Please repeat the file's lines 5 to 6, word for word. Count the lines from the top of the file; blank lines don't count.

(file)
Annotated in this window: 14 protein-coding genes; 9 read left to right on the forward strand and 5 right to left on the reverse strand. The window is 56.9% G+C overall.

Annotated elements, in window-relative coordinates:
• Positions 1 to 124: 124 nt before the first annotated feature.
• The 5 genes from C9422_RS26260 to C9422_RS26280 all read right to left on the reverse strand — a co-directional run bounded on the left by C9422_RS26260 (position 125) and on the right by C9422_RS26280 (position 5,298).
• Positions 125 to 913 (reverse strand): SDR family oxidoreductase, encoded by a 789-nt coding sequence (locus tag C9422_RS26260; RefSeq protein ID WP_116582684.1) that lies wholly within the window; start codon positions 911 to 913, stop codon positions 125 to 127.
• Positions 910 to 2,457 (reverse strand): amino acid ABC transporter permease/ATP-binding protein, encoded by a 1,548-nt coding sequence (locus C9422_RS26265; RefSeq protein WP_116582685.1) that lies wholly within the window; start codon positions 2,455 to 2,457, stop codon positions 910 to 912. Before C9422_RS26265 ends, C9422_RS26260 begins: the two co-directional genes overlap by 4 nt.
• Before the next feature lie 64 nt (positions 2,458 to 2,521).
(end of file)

• Positions 125 to 913 (reverse strand): SDR family oxidoreductase, encoded by a 789-nt coding sequence (locus tag C9422_RS26260; RefSeq protein ID WP_116582684.1) that lies wholly within the window; start codon positions 911 to 913, stop codon positions 125 to 127.
• Positions 910 to 2,457 (reverse strand): amino acid ABC transporter permease/ATP-binding protein, encoded by a 1,548-nt coding sequence (locus C9422_RS26265; RefSeq protein WP_116582685.1) that lies wholly within the window; start codon positions 2,455 to 2,457, stop codon positions 910 to 912. Before C9422_RS26265 ends, C9422_RS26260 begins: the two co-directional genes overlap by 4 nt.